Why cats bring us toys/gifts

Cats bring us things for a few different reasons:

Boredom: As pet parents, we should aim to play with our cats at least once or twice a day. Cats get bored when there’s a lack of activity and attention. One of the biggest signs our cat is bored? They might bring us toys and thrill or meow as a not-so-subtle reminder to play with them. They also get bored when they’re unable to hunt; they need to feel like real predators in the wild. Play with your cat, completing the hunting sequence of hunt, catch, and kill at least once or twice a day. When a cat is unable to satisfy their prey drive, you may see their prey drive manifest in undesirable ways.

Hunting Instincts: Cats are natural hunters, and bringing you “presents” is a way for them to show off their hunting skills. It’s their way of providing for their “family” and showing that they can take care of you.

Attention-Seeking: Cats may bring you things as a way to get your attention. They may want to play or interact with you, and bringing you a toy or object is their way of initiating that interaction.

Bonding: Bringing you things can also be a sign of affection and a way for our kitties to bond with us. By bringing you a gift, they are showing that they trust you and want to share their resources with you.

Communication: Cats are not able to communicate with us in the same way that humans do, so bringing us things can be their way of trying to communicate their needs or desires. It’s their way of saying, “I want something” or “I need your help.”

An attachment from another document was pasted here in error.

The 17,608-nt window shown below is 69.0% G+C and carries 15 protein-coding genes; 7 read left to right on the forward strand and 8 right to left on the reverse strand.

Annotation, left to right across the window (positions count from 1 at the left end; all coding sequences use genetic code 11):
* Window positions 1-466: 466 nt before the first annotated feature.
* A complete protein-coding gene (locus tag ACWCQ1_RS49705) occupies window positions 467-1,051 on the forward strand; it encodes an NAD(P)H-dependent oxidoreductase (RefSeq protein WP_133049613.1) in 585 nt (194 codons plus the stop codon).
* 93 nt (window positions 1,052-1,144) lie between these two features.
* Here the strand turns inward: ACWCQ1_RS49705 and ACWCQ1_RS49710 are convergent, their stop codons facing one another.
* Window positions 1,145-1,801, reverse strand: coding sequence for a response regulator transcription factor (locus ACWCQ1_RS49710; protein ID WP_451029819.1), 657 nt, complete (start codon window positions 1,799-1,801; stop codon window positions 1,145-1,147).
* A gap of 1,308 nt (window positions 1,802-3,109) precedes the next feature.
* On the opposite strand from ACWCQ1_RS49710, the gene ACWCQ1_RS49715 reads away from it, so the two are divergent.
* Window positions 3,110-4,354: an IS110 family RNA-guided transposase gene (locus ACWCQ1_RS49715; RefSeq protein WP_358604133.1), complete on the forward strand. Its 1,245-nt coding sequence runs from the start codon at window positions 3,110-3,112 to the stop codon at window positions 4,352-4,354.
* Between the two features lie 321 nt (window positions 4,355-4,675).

Overall, when a cat brings you something, it is usually a sign of their love, trust, and desire for interaction with you. It’s a behavior that is deeply rooted in their instincts and natural behaviors.

Fun fact: In the wild, a mother cat will bring prey to her kittens showing them how to hunt. This behavior is still ingrained in domestic cats who see you as part of their family like a mother sees her kittens.

Article by Krista Schulte

I am a fear-free, force-free, and positive reinforcement Certified Cat Trainer and Behaviour Specialist in Canada. I volunteer in shelters and work on feline enrichment and socialization, and behaviour modification for TLC cases. I threw myself into the Cat Behaviour community and began a path of rigour study, gaining various certificates to attain this goal and will always continue my education. After helping get cats out of the shelters, I transitioned to a Behaviour Counsellor with Toronto Cat Rescue (still with them) to keep cats from going back to the shelter. I am passionate about these cats and their welfare.


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